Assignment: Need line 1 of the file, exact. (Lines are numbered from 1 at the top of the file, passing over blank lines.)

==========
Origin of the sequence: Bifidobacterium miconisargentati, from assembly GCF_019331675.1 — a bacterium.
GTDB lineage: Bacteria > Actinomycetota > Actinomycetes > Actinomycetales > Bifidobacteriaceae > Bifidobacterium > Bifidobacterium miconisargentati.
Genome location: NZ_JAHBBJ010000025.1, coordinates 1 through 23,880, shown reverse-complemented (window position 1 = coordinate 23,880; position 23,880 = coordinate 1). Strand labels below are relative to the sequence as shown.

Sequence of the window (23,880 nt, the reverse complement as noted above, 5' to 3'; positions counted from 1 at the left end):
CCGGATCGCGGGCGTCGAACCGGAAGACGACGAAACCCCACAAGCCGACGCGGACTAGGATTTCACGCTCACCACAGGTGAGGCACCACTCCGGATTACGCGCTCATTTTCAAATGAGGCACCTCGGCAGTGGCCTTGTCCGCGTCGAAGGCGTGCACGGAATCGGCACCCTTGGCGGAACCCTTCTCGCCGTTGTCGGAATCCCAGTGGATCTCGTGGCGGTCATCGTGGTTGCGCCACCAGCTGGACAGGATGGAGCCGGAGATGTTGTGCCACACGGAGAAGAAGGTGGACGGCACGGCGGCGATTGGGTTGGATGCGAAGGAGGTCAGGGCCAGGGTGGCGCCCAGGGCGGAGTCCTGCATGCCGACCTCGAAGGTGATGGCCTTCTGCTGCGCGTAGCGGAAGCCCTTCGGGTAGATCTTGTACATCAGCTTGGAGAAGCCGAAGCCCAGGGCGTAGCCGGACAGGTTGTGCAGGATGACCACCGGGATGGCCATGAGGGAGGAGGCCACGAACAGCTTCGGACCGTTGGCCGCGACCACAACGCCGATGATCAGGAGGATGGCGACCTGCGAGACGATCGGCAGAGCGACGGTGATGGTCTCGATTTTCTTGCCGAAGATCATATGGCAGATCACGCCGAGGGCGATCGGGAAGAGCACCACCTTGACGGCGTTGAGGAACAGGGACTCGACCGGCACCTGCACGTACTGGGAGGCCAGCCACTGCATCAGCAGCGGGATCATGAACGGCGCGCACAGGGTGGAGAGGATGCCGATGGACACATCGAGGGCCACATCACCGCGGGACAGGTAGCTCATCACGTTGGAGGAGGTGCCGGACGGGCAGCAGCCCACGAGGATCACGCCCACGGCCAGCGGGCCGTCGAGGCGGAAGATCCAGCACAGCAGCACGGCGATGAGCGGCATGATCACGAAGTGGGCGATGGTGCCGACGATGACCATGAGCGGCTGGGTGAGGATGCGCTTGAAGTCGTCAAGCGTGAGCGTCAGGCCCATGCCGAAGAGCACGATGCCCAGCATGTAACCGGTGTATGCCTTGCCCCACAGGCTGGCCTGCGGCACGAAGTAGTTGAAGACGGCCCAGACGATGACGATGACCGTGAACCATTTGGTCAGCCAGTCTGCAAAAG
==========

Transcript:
Origin of the sequence: Bifidobacterium miconisargentati, from assembly GCF_019331675.1 — a bacterium.